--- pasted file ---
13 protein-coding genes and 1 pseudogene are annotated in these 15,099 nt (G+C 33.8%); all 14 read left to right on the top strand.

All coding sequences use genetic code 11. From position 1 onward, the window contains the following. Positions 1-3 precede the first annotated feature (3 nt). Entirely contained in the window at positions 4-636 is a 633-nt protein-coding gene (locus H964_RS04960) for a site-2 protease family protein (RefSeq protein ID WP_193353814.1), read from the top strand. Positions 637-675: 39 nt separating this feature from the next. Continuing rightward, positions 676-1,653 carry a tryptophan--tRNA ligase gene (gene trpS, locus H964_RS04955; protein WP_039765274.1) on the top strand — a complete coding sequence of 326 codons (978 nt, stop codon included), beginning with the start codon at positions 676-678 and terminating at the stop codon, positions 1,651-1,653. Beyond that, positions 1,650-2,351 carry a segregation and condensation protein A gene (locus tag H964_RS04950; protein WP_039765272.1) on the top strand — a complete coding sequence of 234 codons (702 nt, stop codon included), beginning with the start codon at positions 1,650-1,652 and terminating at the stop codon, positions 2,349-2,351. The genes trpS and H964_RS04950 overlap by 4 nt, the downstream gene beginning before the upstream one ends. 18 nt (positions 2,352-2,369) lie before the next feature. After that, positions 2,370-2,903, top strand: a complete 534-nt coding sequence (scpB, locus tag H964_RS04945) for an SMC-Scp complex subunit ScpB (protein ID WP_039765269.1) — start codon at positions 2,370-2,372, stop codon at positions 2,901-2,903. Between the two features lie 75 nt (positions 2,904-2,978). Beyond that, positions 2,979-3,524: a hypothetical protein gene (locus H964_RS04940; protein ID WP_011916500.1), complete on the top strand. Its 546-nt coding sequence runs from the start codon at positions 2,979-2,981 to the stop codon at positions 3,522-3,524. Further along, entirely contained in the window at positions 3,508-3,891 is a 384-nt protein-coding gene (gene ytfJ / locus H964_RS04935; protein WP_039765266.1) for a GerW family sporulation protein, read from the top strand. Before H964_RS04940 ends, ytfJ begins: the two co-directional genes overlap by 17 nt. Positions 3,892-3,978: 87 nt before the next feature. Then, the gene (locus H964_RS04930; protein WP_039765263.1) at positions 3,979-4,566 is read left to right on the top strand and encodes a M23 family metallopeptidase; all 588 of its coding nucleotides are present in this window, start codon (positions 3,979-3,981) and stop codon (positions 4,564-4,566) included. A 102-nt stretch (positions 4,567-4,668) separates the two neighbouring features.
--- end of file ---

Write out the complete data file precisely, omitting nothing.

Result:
13 protein-coding genes and 1 pseudogene are annotated in these 15,099 nt (G+C 33.8%); all 14 read left to right on the top strand.

All coding sequences use genetic code 11. From position 1 onward, the window contains the following. Positions 1-3 precede the first annotated feature (3 nt). Entirely contained in the window at positions 4-636 is a 633-nt protein-coding gene (locus H964_RS04960) for a site-2 protease family protein (RefSeq protein ID WP_193353814.1), read from the top strand. Positions 637-675: 39 nt separating this feature from the next. Continuing rightward, positions 676-1,653 carry a tryptophan--tRNA ligase gene (gene trpS, locus H964_RS04955; protein WP_039765274.1) on the top strand — a complete coding sequence of 326 codons (978 nt, stop codon included), beginning with the start codon at positions 676-678 and terminating at the stop codon, positions 1,651-1,653. Beyond that, positions 1,650-2,351 carry a segregation and condensation protein A gene (locus tag H964_RS04950; protein WP_039765272.1) on the top strand — a complete coding sequence of 234 codons (702 nt, stop codon included), beginning with the start codon at positions 1,650-1,652 and terminating at the stop codon, positions 2,349-2,351. The genes trpS and H964_RS04950 overlap by 4 nt, the downstream gene beginning before the upstream one ends. 18 nt (positions 2,352-2,369) lie before the next feature. After that, positions 2,370-2,903, top strand: a complete 534-nt coding sequence (scpB, locus tag H964_RS04945) for an SMC-Scp complex subunit ScpB (protein ID WP_039765269.1) — start codon at positions 2,370-2,372, stop codon at positions 2,901-2,903. Between the two features lie 75 nt (positions 2,904-2,978). Beyond that, positions 2,979-3,524: a hypothetical protein gene (locus H964_RS04940; protein ID WP_011916500.1), complete on the top strand. Its 546-nt coding sequence runs from the start codon at positions 2,979-2,981 to the stop codon at positions 3,522-3,524. Further along, entirely contained in the window at positions 3,508-3,891 is a 384-nt protein-coding gene (gene ytfJ / locus H964_RS04935; protein WP_039765266.1) for a GerW family sporulation protein, read from the top strand. Before H964_RS04940 ends, ytfJ begins: the two co-directional genes overlap by 17 nt. Positions 3,892-3,978: 87 nt before the next feature. Then, the gene (locus H964_RS04930; protein WP_039765263.1) at positions 3,979-4,566 is read left to right on the top strand and encodes a M23 family metallopeptidase; all 588 of its coding nucleotides are present in this window, start codon (positions 3,979-3,981) and stop codon (positions 4,564-4,566) included. A 102-nt stretch (positions 4,567-4,668) separates the two neighbouring features.